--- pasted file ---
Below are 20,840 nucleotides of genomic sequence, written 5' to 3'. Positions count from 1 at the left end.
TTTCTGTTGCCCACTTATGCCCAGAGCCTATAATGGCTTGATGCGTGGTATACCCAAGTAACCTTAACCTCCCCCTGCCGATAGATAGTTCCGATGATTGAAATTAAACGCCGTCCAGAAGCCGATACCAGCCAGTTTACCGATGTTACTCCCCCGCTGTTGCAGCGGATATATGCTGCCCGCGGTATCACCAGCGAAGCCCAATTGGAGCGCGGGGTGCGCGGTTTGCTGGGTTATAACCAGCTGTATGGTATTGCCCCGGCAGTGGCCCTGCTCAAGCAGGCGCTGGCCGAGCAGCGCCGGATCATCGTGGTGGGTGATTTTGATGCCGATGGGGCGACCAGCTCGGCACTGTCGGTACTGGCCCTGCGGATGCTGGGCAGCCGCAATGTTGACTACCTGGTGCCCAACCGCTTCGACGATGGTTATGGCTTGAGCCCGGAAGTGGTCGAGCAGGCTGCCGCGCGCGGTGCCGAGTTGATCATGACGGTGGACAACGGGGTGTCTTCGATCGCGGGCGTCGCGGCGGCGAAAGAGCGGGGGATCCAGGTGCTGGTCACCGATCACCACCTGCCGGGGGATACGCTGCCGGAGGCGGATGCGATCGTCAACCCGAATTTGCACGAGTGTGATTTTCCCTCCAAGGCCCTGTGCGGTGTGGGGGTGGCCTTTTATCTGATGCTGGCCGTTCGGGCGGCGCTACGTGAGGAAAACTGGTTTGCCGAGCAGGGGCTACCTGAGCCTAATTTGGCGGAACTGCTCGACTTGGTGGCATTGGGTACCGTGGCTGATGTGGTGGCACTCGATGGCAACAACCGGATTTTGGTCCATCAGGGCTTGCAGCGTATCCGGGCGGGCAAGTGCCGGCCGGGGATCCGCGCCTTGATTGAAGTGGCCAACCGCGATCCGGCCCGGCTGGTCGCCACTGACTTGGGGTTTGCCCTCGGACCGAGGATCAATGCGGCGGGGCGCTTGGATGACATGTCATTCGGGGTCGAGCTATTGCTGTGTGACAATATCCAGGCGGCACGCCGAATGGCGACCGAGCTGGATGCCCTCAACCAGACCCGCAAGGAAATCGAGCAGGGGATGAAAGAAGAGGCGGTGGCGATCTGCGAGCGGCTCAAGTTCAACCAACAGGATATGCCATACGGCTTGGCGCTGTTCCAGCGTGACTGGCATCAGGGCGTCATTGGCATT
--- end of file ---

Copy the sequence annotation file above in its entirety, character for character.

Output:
Below are 20,840 nucleotides of genomic sequence, written 5' to 3'. Positions count from 1 at the left end.
TTTCTGTTGCCCACTTATGCCCAGAGCCTATAATGGCTTGATGCGTGGTATACCCAAGTAACCTTAACCTCCCCCTGCCGATAGATAGTTCCGATGATTGAAATTAAACGCCGTCCAGAAGCCGATACCAGCCAGTTTACCGATGTTACTCCCCCGCTGTTGCAGCGGATATATGCTGCCCGCGGTATCACCAGCGAAGCCCAATTGGAGCGCGGGGTGCGCGGTTTGCTGGGTTATAACCAGCTGTATGGTATTGCCCCGGCAGTGGCCCTGCTCAAGCAGGCGCTGGCCGAGCAGCGCCGGATCATCGTGGTGGGTGATTTTGATGCCGATGGGGCGACCAGCTCGGCACTGTCGGTACTGGCCCTGCGGATGCTGGGCAGCCGCAATGTTGACTACCTGGTGCCCAACCGCTTCGACGATGGTTATGGCTTGAGCCCGGAAGTGGTCGAGCAGGCTGCCGCGCGCGGTGCCGAGTTGATCATGACGGTGGACAACGGGGTGTCTTCGATCGCGGGCGTCGCGGCGGCGAAAGAGCGGGGGATCCAGGTGCTGGTCACCGATCACCACCTGCCGGGGGATACGCTGCCGGAGGCGGATGCGATCGTCAACCCGAATTTGCACGAGTGTGATTTTCCCTCCAAGGCCCTGTGCGGTGTGGGGGTGGCCTTTTATCTGATGCTGGCCGTTCGGGCGGCGCTACGTGAGGAAAACTGGTTTGCCGAGCAGGGGCTACCTGAGCCTAATTTGGCGGAACTGCTCGACTTGGTGGCATTGGGTACCGTGGCTGATGTGGTGGCACTCGATGGCAACAACCGGATTTTGGTCCATCAGGGCTTGCAGCGTATCCGGGCGGGCAAGTGCCGGCCGGGGATCCGCGCCTTGATTGAAGTGGCCAACCGCGATCCGGCCCGGCTGGTCGCCACTGACTTGGGGTTTGCCCTCGGACCGAGGATCAATGCGGCGGGGCGCTTGGATGACATGTCATTCGGGGTCGAGCTATTGCTGTGTGACAATATCCAGGCGGCACGCCGAATGGCGACCGAGCTGGATGCCCTCAACCAGACCCGCAAGGAAATCGAGCAGGGGATGAAAGAAGAGGCGGTGGCGATCTGCGAGCGGCTCAAGTTCAACCAACAGGATATGCCATACGGCTTGGCGCTGTTCCAGCGTGACTGGCATCAGGGCGTCATTGGCATT